We know fundamentalist religion is a particularly potent institution; it’s a subset of organized religion characterized by dogma, literal adherence to scripture, hostility to critical thinking, intolerance, indoctrination, and absolute faith.
Atheists (and even moderate theists) play a critical role in countering that type of thinking. Unchecked, not only can the power of fundamentalists grow excessive, but a lack of heterodoxy, generally, also stifles overall human progress.
South Asia is a particularly religious part of the world. Religious fundamentalists – chiefly Hindu and Muslim, but also others – wield significant power, as do allied charlatans of all sorts, from “godmen” to tantriks to peddlers in black magic.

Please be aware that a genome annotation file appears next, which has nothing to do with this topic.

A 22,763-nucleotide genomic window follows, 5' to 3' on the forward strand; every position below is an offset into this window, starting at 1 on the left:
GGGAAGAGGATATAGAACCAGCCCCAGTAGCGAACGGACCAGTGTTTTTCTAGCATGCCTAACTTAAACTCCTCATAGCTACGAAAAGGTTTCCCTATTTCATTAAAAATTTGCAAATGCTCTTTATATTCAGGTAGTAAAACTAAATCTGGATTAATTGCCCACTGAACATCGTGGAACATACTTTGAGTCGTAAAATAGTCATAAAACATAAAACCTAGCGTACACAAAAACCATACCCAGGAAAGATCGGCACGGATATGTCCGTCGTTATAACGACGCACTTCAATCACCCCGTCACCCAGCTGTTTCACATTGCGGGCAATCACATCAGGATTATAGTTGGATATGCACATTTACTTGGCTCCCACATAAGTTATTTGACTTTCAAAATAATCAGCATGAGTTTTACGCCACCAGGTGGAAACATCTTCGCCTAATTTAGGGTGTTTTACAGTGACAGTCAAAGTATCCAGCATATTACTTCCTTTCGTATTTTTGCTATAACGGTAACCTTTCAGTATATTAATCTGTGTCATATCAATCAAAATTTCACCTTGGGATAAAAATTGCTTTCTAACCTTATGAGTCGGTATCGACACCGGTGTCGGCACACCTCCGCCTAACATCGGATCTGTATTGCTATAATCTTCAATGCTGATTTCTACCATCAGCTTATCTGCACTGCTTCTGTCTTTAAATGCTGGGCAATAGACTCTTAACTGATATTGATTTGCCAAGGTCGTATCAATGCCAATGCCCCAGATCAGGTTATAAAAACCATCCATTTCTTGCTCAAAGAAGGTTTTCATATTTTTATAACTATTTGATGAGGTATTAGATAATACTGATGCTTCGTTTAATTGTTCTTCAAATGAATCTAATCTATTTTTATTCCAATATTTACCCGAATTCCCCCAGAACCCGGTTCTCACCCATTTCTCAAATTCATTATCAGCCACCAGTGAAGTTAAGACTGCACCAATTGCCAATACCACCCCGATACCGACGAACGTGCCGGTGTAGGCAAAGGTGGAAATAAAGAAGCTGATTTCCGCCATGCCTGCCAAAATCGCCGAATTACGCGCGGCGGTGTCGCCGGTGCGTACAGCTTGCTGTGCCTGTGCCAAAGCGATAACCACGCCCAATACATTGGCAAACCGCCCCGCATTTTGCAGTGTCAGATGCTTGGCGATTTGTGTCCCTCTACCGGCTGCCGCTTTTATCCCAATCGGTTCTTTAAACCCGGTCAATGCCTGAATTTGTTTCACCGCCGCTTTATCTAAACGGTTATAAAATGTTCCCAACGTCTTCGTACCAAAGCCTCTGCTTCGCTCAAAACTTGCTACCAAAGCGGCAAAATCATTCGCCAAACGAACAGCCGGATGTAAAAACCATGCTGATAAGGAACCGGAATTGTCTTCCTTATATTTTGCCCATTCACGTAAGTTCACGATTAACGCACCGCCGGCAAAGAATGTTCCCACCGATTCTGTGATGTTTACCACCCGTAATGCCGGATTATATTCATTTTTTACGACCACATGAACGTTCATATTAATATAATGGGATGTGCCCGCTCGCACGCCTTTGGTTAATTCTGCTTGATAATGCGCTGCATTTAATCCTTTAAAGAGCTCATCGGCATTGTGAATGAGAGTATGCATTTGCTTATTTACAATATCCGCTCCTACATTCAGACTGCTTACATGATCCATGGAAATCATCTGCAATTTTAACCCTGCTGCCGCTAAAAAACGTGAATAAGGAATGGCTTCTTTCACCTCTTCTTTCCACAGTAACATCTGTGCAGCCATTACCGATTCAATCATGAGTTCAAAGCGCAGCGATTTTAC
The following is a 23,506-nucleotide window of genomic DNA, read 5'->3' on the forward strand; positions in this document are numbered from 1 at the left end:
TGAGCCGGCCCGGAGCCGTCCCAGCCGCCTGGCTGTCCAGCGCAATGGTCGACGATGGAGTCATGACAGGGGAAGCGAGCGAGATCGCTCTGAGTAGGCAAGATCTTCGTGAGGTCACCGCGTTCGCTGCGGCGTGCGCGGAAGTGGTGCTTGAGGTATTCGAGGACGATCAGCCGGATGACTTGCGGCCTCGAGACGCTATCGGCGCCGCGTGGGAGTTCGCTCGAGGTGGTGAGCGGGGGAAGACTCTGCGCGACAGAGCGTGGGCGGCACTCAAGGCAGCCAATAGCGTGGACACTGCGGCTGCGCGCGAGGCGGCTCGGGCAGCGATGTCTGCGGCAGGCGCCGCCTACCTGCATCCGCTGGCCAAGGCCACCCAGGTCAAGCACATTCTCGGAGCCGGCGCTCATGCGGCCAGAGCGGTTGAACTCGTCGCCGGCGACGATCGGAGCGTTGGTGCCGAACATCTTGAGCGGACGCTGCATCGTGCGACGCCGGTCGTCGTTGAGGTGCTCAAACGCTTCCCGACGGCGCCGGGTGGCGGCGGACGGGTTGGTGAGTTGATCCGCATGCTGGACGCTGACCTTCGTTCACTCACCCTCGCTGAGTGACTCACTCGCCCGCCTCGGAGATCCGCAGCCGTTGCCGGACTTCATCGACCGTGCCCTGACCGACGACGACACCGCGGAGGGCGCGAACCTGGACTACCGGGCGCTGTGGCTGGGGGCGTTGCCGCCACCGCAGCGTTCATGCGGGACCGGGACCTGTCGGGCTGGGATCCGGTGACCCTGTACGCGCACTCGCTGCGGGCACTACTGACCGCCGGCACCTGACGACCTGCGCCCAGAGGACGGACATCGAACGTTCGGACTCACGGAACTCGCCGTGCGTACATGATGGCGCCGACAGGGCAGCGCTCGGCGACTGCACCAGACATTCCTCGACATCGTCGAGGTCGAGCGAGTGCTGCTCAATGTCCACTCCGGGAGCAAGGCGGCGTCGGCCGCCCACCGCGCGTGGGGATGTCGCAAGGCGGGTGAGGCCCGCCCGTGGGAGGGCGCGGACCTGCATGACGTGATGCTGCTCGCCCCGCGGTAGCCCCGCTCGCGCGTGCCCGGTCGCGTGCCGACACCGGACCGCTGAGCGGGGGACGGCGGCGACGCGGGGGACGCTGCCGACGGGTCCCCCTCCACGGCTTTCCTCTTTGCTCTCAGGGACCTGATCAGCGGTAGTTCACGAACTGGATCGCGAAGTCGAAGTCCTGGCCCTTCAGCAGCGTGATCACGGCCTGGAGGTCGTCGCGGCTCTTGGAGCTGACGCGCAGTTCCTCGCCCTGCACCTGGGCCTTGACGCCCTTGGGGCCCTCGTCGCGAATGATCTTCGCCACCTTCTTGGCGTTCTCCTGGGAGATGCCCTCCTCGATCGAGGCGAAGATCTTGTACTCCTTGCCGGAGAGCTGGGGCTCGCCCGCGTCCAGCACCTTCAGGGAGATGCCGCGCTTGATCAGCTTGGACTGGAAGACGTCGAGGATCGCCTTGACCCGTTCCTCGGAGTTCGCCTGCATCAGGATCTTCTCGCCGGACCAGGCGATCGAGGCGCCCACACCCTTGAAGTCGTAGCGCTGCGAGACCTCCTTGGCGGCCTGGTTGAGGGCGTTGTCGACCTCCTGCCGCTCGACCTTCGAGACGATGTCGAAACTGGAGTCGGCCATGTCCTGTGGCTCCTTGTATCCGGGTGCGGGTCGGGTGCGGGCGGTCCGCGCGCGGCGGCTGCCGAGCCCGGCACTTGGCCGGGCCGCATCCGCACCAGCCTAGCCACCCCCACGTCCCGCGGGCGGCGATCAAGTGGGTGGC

For a heretic in the region, life has always been dangerous.
In recent years, however, promoting critical thinking has become a “crime” punishable by death. No fewer than 12 freethinkers have been murdered in South Asia by religious fundamentalists in this decade.
On the evening of February 26, 2015, Avijit Roy was returning home with his wife from a book fair in Dhaka. He was traveling in a cycle rickshaw that was intercepted by two men who dragged Roy and his wife out and brutally attacked them with machetes. Both were rushed to hospital. Roy died shortly after, though his wife survived. Later, she told reporters that there were police standing nearby when they were being attacked, but they did nothing.
Roy was the founder of the Mukto-Mona (freethinkers) website. Its mission, like that of so many other groups around the world, is to promote rational thinking and fight the forces of dogma: “Our aim is to build a society which will not be bound by the dictates of arbitrary authority, comfortable superstition, stifling tradition, or suffocating orthodoxy but would rather be based on reason, compassion, humanity, equality and science.”